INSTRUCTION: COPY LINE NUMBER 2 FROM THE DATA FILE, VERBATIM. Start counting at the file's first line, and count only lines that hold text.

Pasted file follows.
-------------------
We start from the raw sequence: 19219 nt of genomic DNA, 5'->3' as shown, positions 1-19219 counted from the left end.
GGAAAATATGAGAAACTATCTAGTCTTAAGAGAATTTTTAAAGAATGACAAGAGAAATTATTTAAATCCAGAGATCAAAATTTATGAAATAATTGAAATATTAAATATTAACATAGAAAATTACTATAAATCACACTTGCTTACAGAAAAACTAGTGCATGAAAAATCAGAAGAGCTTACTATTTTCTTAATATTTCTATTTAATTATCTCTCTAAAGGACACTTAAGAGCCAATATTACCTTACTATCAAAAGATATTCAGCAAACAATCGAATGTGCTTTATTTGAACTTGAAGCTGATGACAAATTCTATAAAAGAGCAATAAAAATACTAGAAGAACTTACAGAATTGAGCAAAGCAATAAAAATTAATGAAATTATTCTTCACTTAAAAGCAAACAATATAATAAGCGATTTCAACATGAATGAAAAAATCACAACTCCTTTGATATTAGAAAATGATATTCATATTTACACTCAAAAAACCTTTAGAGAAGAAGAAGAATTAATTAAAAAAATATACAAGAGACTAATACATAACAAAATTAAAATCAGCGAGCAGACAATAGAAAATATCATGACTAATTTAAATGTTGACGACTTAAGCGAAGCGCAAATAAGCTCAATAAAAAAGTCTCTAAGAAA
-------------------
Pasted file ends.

GGAAAATATGAGAAACTATCTAGTCTTAAGAGAATTTTTAAAGAATGACAAGAGAAATTATTTAAATCCAGAGATCAAAATTTATGAAATAATTGAAATATTAAATATTAACATAGAAAATTACTATAAATCACACTTGCTTACAGAAAAACTAGTGCATGAAAAATCAGAAGAGCTTACTATTTTCTTAATATTTCTATTTAATTATCTCTCTAAAGGACACTTAAGAGCCAATATTACCTTACTATCAAAAGATATTCAGCAAACAATCGAATGTGCTTTATTTGAACTTGAAGCTGATGACAAATTCTATAAAAGAGCAATAAAAATACTAGAAGAACTTACAGAATTGAGCAAAGCAATAAAAATTAATGAAATTATTCTTCACTTAAAAGCAAACAATATAATAAGCGATTTCAACATGAATGAAAAAATCACAACTCCTTTGATATTAGAAAATGATATTCATATTTACACTCAAAAAACCTTTAGAGAAGAAGAAGAATTAATTAAAAAAATATACAAGAGACTAATACATAACAAAATTAAAATCAGCGAGCAGACAATAGAAAATATCATGACTAATTTAAATGTTGACGACTTAAGCGAAGCGCAAATAAGCTCAATAAAAAAGTCTCTAAGAAA